Songs, Stories, and Spirits: Go Maire Sibh Bhur Saol Nua

Welcome to Songs, Stories, and Spirits. We’ll be jamming unwanted opinions on good music, good stories, and good booze down your ears, eyes, and throats on a weekly basis. We hope you enjoy. And if you don’t, there is a comment section below that we more than welcome you to ignore! Cheers!

By Daniel Ford

Song: “Whiskey in the Jar”

I typically avoid indulging in clichés, but, man, “Whiskey in the Jar” is just too good not to include in this St. Patrick’s Day post. Covered by everyone from Metallica to Thin Lizzy, the song has just the amount of mirth for a holiday devoted to destroying your liver. The Dubliners’s version is still my favorite and provided the perfect soundtrack to the late night writing that produced the following short fiction. 

Story: “Go Maire Sibh Bhur Saol Nua”

You can read this story in Daniel Ford’s upcoming short story collection Black Coffee.

The Irishman with some reading I picked up in Dublin.

The Irishman with some reading I picked up in Dublin.

I hate to admit it, but I’m not the biggest fan of Irish whiskey. I like shooting down a shot of Jameson every now and again, but I don’t go out of my way to purchase a full bottle of Irish brown water.

The Irishman: Founder’s Reserve goes a long way disabusing me of that notion. During my whiskey tasting at Dublin’s Whiskey Museum with Stephanie Schaefer (who handled the event with grace, class, and an appropriate amount of grimacing), this gem immediately followed a double-distilled whiskey that could have been marketed as rubbing alcohol. I’m not one to turn down free booze, but I wouldn’t even dare finish off Stephanie’s remaining swallow. I wasn’t sure if I enjoyed The Irishman simply because it washed away the remaining fire in my throat or if I legitimately liked its classy smoothness.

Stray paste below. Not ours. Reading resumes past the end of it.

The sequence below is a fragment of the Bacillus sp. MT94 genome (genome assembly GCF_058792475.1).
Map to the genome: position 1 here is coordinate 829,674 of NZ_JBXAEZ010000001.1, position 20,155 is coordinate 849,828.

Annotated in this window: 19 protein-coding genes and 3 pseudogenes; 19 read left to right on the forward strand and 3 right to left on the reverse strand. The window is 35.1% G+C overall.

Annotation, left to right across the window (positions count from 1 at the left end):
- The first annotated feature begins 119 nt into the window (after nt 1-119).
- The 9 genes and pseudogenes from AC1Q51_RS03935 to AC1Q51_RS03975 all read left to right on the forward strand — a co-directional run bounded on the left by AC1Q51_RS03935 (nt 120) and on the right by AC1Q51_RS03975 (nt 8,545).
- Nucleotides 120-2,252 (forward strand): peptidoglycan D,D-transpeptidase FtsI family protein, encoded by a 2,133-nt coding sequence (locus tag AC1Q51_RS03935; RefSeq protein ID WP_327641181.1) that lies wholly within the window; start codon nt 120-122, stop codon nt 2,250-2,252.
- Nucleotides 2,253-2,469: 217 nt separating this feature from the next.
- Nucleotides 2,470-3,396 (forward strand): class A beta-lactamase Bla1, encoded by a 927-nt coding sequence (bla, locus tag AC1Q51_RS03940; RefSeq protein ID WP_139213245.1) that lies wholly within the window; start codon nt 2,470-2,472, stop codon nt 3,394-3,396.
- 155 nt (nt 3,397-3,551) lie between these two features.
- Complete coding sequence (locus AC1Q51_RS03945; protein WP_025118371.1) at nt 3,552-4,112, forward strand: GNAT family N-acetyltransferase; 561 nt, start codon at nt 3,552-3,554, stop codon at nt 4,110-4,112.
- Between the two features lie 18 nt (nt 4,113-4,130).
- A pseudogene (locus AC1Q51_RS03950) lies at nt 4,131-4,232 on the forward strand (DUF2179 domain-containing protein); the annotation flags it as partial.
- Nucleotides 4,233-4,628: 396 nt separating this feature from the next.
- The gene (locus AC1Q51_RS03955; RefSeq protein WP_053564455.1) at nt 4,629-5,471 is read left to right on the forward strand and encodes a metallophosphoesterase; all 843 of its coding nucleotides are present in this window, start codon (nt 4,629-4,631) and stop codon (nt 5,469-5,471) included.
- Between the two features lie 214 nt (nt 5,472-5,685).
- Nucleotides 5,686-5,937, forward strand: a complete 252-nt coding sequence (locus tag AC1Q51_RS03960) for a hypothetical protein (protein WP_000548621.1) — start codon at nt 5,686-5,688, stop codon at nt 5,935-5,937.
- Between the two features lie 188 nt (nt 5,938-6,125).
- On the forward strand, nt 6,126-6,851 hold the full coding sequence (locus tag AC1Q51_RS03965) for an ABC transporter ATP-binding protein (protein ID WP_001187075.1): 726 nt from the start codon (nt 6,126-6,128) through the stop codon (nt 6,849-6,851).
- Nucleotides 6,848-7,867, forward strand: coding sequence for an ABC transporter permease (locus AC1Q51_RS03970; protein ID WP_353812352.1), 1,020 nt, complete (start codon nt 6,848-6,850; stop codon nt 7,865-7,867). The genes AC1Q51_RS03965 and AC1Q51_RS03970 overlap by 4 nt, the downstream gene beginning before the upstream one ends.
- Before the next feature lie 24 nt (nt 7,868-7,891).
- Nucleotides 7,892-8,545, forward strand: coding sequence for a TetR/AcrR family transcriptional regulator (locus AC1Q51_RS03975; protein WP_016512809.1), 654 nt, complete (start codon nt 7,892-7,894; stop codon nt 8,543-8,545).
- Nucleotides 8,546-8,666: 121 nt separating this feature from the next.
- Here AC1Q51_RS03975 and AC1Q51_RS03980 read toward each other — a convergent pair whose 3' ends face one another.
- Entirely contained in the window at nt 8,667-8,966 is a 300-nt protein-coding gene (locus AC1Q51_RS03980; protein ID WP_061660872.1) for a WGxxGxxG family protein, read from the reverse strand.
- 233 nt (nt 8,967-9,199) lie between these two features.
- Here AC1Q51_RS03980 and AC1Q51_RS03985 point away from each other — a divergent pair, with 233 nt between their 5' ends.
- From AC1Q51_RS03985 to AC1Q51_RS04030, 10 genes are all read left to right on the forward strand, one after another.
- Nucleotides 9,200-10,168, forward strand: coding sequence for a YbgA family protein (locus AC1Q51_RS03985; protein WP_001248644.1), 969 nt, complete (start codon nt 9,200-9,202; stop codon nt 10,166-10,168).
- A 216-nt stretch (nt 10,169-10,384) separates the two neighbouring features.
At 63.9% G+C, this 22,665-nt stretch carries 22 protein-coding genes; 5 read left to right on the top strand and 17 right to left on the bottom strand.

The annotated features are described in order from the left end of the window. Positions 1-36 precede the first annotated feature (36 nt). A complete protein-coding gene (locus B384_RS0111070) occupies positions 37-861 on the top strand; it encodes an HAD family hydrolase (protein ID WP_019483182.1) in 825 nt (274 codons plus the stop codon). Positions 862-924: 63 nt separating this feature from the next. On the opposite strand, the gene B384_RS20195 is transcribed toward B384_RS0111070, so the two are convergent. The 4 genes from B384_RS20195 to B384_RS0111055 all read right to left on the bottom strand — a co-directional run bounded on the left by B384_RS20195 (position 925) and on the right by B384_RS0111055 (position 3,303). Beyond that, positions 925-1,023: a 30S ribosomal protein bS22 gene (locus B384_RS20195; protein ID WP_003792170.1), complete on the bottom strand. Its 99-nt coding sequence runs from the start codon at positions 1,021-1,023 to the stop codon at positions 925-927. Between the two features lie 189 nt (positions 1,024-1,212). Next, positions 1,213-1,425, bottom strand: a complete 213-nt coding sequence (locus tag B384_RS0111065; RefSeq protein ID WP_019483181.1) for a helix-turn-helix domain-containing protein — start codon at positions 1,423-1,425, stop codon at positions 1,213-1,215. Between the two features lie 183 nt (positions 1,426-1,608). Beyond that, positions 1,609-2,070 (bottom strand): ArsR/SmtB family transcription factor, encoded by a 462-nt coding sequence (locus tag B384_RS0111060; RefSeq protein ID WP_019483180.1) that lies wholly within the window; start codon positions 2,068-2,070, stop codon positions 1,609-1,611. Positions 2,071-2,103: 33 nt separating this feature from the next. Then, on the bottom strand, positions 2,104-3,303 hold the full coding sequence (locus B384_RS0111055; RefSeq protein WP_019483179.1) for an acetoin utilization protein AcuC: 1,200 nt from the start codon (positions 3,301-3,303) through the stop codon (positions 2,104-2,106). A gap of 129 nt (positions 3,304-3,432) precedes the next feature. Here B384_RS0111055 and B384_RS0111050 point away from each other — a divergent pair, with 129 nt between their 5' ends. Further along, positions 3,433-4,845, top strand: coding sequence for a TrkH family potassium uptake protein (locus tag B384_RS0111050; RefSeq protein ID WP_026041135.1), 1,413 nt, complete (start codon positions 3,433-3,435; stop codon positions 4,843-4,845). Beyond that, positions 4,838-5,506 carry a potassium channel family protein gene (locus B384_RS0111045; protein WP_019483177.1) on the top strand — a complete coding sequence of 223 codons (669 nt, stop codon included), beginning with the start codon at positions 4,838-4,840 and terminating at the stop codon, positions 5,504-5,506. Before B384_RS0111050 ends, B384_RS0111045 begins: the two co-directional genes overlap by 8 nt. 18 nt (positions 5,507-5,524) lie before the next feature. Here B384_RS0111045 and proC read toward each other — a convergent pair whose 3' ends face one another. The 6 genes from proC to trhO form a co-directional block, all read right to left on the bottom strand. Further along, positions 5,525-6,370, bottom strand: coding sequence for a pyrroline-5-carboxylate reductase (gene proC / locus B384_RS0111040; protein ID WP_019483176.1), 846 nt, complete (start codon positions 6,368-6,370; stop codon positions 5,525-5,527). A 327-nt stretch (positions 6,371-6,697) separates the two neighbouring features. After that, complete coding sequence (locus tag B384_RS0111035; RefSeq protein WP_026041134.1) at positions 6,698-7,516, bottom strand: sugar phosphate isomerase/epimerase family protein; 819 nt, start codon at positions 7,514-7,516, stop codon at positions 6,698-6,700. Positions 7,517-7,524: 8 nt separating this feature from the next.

Here’s another reason to like Irish whiskey: it’s really cheap. I picked up a bottle of this guy for less than $30 at my local liquor store. It was a small price to pay to discover it's perfect for lounging on a Boston roof deck on Sunday afternoons. 

Despite the distillery’s claim that the nose features “hints of black pepper, cinnamon and peaches,” it’s the green apple flavor that captured my attention. The whiskey also leaves you with a warm glow that’ll last well into the late Dublin evening (or in our case, the wet Boston spring).   

Full Songs, Stories, and Spirits Archive